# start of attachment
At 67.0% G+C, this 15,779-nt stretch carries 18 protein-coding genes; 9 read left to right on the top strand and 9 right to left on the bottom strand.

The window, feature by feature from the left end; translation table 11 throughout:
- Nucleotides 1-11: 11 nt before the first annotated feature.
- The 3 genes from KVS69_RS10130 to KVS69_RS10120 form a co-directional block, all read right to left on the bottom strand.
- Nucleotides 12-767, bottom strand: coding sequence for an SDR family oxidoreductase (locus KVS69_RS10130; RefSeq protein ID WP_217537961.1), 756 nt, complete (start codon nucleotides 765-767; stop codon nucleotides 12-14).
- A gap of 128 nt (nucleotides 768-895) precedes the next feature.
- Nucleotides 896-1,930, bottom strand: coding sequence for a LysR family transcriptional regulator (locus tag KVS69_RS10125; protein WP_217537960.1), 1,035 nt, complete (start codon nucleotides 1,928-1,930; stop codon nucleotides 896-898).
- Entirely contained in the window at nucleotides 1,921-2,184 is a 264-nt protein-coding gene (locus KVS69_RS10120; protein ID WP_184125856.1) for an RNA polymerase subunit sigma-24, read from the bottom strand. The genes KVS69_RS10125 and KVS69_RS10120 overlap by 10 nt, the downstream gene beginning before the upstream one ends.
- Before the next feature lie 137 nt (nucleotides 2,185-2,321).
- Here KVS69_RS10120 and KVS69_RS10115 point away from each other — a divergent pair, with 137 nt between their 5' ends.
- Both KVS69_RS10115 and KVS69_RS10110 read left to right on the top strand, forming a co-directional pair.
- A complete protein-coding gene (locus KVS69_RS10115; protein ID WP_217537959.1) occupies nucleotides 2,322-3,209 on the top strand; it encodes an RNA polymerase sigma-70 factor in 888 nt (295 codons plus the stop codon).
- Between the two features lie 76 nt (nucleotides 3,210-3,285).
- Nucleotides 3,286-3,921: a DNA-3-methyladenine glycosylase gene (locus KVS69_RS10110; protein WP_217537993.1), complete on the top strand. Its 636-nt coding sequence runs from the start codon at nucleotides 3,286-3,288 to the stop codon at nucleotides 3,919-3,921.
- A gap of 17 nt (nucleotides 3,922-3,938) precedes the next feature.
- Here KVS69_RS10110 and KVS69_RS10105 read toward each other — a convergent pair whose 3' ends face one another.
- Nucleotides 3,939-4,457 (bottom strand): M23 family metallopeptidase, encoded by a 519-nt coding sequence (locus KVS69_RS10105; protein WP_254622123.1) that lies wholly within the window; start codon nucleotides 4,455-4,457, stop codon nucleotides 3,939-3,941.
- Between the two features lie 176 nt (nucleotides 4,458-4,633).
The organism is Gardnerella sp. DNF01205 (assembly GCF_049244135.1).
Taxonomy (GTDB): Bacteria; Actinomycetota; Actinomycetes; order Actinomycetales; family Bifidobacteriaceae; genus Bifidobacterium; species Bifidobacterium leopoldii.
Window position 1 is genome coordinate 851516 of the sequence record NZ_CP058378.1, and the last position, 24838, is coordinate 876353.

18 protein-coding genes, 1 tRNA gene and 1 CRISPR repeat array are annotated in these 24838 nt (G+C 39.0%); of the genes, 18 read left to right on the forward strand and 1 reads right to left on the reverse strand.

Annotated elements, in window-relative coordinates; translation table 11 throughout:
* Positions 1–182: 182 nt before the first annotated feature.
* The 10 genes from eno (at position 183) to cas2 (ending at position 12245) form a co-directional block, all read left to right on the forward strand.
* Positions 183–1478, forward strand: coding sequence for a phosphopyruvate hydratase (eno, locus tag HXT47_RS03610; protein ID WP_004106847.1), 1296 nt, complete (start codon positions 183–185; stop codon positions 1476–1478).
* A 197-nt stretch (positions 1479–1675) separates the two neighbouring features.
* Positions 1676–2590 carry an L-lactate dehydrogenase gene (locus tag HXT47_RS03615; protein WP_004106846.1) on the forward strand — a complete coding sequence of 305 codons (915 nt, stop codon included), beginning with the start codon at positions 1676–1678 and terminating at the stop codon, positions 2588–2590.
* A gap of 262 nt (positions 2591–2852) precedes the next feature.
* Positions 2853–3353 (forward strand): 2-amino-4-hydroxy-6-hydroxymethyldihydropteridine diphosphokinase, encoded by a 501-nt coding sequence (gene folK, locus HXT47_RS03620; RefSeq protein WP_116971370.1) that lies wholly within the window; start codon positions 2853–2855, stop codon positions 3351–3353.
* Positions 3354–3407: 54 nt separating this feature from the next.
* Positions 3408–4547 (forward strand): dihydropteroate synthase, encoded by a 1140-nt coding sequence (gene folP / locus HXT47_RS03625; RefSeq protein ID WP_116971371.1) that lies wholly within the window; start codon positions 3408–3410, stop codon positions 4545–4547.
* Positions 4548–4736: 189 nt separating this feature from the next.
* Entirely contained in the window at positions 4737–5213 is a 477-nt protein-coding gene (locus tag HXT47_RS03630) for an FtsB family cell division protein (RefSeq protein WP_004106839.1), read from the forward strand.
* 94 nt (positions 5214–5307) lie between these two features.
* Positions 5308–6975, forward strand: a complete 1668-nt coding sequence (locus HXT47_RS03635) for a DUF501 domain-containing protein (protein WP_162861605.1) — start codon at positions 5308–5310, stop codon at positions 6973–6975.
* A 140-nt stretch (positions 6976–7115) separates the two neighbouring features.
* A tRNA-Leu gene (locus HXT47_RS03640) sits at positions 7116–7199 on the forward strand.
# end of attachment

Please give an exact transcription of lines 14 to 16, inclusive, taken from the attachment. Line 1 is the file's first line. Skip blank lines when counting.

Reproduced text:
- Nucleotides 3,286-3,921: a DNA-3-methyladenine glycosylase gene (locus KVS69_RS10110; protein WP_217537993.1), complete on the top strand. Its 636-nt coding sequence runs from the start codon at nucleotides 3,286-3,288 to the stop codon at nucleotides 3,919-3,921.
- A gap of 17 nt (nucleotides 3,922-3,938) precedes the next feature.
- Here KVS69_RS10110 and KVS69_RS10105 read toward each other — a convergent pair whose 3' ends face one another.